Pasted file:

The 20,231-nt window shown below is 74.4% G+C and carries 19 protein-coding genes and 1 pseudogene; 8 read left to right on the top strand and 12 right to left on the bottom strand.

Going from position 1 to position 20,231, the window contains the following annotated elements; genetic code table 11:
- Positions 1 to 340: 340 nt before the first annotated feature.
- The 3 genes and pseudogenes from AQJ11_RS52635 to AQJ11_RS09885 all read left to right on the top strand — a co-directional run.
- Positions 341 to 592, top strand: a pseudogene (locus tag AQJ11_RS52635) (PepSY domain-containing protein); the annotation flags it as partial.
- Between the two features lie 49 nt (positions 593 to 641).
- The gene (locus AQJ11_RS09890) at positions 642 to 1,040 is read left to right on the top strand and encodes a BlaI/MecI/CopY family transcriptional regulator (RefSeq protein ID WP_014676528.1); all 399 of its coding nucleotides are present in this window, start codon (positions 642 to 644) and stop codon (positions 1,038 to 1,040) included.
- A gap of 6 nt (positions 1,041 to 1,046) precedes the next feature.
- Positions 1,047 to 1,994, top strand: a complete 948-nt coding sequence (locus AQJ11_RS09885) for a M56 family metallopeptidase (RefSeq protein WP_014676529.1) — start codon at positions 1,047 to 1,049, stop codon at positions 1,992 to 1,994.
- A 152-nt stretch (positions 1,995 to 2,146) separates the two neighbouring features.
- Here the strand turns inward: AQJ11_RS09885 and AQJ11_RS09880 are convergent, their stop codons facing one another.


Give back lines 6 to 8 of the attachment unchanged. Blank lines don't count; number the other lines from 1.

- Between the two features lie 49 nt (positions 593 to 641).
- The gene (locus AQJ11_RS09890) at positions 642 to 1,040 is read left to right on the top strand and encodes a BlaI/MecI/CopY family transcriptional regulator (RefSeq protein ID WP_014676528.1); all 399 of its coding nucleotides are present in this window, start codon (positions 642 to 644) and stop codon (positions 1,038 to 1,040) included.
- A gap of 6 nt (positions 1,041 to 1,046) precedes the next feature.